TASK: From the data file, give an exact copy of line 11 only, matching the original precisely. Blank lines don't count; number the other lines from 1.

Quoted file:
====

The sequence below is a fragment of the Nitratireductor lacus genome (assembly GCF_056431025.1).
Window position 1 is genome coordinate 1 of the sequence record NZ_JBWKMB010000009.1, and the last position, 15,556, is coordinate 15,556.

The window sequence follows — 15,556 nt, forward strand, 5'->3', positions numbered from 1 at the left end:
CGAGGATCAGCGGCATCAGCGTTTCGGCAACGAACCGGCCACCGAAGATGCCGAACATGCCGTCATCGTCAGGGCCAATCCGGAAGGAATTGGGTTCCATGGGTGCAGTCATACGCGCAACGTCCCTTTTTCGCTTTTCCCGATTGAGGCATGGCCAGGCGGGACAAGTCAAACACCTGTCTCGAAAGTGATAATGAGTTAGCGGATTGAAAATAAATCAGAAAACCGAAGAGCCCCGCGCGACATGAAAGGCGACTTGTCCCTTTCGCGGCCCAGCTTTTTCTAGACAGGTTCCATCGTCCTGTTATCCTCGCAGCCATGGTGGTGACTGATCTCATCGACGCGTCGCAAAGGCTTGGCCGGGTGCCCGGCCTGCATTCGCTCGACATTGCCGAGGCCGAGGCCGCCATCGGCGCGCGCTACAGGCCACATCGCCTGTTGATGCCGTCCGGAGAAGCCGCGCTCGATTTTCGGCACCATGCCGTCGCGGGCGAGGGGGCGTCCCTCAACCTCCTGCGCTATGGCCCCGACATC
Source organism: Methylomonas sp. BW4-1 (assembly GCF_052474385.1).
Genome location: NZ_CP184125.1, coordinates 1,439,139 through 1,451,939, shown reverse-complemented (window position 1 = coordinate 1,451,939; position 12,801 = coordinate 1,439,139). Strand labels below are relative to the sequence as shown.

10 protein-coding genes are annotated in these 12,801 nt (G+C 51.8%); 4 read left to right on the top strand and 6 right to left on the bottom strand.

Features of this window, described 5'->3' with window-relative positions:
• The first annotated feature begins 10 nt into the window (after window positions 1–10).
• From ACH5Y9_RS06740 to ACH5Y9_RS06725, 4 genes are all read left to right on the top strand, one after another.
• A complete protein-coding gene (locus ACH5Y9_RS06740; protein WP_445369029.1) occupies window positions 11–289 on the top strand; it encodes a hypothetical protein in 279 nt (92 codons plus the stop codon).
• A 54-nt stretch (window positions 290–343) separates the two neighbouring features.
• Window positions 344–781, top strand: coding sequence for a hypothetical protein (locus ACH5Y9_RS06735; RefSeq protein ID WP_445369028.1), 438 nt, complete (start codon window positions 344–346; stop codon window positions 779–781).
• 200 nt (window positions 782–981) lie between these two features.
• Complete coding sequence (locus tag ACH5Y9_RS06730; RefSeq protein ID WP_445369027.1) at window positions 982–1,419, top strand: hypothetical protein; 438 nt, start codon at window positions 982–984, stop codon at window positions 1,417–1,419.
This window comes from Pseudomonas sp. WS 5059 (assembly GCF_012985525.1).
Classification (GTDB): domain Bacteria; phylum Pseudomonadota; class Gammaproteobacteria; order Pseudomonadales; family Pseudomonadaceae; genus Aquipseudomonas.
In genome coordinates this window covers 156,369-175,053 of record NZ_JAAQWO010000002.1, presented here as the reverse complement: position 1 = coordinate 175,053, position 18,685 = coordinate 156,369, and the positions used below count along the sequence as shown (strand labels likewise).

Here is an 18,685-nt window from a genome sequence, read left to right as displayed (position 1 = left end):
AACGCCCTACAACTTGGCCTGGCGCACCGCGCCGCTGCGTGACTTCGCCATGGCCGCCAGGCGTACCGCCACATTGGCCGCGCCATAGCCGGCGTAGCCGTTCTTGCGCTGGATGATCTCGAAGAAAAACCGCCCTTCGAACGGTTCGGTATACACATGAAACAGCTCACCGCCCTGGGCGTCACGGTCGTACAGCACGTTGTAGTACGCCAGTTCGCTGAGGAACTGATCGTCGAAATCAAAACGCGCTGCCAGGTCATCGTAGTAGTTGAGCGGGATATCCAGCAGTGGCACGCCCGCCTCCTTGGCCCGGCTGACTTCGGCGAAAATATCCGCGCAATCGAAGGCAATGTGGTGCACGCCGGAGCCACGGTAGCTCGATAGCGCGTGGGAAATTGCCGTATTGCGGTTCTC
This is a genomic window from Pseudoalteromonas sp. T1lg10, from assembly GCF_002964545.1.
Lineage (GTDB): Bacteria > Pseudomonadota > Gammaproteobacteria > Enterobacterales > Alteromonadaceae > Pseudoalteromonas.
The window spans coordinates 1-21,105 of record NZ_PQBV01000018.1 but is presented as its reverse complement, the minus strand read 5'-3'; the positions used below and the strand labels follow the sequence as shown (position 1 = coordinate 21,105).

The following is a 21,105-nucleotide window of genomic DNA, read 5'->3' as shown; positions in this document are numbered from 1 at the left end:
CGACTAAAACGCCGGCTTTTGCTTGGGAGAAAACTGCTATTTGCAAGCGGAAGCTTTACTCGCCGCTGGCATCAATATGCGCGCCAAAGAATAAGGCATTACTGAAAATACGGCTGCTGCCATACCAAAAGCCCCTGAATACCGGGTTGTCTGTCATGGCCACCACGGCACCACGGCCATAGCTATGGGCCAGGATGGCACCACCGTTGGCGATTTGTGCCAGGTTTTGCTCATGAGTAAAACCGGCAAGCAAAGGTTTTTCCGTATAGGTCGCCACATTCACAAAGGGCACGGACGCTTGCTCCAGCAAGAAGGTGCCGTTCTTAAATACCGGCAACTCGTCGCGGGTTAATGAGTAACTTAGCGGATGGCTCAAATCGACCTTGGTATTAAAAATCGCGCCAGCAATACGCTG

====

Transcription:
• A complete protein-coding gene (locus ACH5Y9_RS06740; protein WP_445369029.1) occupies window positions 11–289 on the top strand; it encodes a hypothetical protein in 279 nt (92 codons plus the stop codon).